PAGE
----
Can You Hear The Smoke Alarm Now?-Environmental Health & Safety - Carnegie Mellon University

Monday, January 14, 2013

Can You Hear The Smoke Alarm Now?

Many of you may have seen the Rossen report on the Today show which aired on October 3rd. The report pertained to smoke alarms and how long it took for an ionization smoke alarm to activate during an experiment conducted by Dr. Don Russell a scientist from Texas A&M University. I am not writing to refute Dr. Russell’s findings, but rather to explain the different types of smoke alarms that are available and how they function.

Technologies within a smoke alarm can differ. An ionization smoke alarm is designed to detect a fire involving fast moving flames. A photoelectric smoke alarm is designed to detect a fire that is smoky, smoldering, and slow burning. For maximum protection fire experts recommend the use of both types of technologies or a dual sensor smoke alarm, which incorporates the features of both technologies. Ionization smoke alarms are most prevalent in homes because they are the least expensive. Typically an ionization smoke alarm can cost from $5.00 to $15.00, while a photoelectric smoke alarm can cost from $11.00 to $20.00 and a dual sensor smoke alarm can range from $20.00 to $25.00.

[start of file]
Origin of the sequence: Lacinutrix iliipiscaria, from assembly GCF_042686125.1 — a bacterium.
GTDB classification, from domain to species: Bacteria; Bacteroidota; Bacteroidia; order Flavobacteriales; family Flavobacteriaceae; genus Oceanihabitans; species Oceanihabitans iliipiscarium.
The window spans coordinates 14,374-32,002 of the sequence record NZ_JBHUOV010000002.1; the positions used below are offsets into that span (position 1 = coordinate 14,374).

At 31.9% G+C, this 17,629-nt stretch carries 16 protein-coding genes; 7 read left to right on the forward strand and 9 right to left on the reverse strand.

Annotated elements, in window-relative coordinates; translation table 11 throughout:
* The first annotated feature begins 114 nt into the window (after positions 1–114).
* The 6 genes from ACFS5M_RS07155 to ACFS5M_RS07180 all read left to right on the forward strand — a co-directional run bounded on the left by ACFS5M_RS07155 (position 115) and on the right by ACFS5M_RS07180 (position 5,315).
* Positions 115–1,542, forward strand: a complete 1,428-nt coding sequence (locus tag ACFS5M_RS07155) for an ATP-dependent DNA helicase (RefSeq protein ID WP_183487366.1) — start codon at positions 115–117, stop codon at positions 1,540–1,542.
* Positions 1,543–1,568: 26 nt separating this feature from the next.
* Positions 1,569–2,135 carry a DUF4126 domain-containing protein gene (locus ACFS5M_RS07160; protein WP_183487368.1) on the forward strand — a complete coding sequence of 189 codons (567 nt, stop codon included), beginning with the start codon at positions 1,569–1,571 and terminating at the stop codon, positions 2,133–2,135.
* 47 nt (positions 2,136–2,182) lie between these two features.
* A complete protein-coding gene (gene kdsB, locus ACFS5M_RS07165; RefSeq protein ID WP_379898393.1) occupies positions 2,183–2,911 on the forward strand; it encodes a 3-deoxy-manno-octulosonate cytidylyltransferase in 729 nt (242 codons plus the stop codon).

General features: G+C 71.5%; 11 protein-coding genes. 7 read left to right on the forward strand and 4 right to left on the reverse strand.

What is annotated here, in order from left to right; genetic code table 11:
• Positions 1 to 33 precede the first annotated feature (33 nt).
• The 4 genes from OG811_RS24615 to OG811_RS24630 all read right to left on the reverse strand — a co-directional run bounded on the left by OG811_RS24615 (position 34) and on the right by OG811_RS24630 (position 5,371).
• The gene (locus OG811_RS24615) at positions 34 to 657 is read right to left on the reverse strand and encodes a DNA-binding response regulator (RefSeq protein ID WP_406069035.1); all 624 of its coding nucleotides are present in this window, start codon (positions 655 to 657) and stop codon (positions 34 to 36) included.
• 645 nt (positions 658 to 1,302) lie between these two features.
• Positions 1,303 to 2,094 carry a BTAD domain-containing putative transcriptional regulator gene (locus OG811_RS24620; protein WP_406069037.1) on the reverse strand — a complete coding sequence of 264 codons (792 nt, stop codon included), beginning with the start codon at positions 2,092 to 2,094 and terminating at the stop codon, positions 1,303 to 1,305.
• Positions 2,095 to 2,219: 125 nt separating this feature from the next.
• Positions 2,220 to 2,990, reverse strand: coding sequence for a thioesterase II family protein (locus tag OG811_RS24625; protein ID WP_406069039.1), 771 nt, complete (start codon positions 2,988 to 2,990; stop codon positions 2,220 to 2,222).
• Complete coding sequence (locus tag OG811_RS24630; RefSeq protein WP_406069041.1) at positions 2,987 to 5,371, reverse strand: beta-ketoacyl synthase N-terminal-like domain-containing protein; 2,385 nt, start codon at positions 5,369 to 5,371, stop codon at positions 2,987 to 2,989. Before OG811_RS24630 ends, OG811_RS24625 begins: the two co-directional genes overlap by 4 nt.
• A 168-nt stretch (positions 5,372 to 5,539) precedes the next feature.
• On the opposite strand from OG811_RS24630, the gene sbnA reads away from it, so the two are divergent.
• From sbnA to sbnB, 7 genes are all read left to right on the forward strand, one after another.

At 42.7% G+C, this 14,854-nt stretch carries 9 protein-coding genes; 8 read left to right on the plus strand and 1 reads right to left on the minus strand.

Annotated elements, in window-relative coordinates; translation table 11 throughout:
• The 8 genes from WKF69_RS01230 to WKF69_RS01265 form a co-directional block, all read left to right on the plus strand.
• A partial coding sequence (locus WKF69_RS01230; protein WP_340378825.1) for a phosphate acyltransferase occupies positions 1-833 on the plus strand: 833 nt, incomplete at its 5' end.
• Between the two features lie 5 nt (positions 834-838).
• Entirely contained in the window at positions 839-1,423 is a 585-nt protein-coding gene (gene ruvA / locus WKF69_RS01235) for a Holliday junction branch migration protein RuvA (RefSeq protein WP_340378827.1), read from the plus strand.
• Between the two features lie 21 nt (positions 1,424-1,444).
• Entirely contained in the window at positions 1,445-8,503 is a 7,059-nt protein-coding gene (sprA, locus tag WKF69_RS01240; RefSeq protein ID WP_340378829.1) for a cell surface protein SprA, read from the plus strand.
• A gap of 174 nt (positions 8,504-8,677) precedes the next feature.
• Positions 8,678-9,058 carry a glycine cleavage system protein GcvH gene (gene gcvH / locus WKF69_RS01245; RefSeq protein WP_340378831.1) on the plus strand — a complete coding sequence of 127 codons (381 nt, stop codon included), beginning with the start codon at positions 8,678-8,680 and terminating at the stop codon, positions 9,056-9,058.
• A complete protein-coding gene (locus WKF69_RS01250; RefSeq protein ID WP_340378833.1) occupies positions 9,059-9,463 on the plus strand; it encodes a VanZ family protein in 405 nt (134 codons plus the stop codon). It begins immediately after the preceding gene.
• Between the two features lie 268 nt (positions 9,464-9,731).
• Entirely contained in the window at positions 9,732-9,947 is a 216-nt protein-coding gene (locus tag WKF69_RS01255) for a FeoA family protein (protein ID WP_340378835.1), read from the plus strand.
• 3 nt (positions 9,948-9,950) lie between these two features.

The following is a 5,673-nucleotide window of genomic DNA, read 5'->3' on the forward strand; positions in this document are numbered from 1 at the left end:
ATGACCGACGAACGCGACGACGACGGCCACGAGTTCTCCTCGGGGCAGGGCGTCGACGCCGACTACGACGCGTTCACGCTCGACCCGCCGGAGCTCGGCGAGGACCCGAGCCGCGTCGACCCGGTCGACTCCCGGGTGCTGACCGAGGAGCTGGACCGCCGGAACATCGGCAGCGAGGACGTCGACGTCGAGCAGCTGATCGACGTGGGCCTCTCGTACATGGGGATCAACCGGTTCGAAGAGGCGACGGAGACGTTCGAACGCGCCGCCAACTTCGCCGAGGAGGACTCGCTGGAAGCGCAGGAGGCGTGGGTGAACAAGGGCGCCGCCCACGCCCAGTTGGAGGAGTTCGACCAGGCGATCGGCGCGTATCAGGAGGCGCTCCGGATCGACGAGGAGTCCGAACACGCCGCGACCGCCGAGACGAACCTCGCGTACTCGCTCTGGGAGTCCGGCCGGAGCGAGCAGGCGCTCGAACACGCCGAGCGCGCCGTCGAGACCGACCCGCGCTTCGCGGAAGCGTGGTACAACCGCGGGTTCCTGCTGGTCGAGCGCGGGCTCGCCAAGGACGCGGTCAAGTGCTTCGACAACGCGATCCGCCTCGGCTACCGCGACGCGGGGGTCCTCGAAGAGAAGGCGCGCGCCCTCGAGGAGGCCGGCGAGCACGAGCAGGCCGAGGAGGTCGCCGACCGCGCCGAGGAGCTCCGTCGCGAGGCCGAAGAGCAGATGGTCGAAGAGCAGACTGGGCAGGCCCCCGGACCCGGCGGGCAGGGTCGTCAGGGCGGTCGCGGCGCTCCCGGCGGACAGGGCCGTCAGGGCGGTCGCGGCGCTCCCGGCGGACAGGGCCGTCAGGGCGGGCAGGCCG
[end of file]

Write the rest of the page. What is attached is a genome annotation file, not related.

So which smoke alarm is more effective?
To answer this question accurately we should take a look at what is not discussed in this Rossen report. Smoke is more lethal now than ever before due to the change in household products and furnishings to plastics, laminates and synthetics. The combustion phases of these fires produce a more toxic environment, one where the off gassing of these products will generate lethal levels of HCN and CO. Hydrogen cyanide and carbon monoxide attack the blood and organs of the body. The majority of fire-related fatalities are not caused by fire but rather smoke inhalation. For more information on smoke alarms visit www.nfpa.org/smoke alarms.

By: Richard Caruso, rmcaruso@andrew.cmu.edu, 412-268-9404